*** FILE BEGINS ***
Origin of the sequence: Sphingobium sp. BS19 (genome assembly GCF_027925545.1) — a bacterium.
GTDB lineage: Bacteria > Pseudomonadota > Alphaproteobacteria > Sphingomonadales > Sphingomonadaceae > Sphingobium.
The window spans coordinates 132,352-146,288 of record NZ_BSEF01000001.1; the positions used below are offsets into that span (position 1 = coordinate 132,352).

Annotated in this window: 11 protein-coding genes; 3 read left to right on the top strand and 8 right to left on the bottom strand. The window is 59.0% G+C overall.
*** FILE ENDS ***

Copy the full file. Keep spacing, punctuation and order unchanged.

Origin of the sequence: Sphingobium sp. BS19 (genome assembly GCF_027925545.1) — a bacterium.
GTDB lineage: Bacteria > Pseudomonadota > Alphaproteobacteria > Sphingomonadales > Sphingomonadaceae > Sphingobium.
The window spans coordinates 132,352-146,288 of record NZ_BSEF01000001.1; the positions used below are offsets into that span (position 1 = coordinate 132,352).

Annotated in this window: 11 protein-coding genes; 3 read left to right on the top strand and 8 right to left on the bottom strand. The window is 59.0% G+C overall.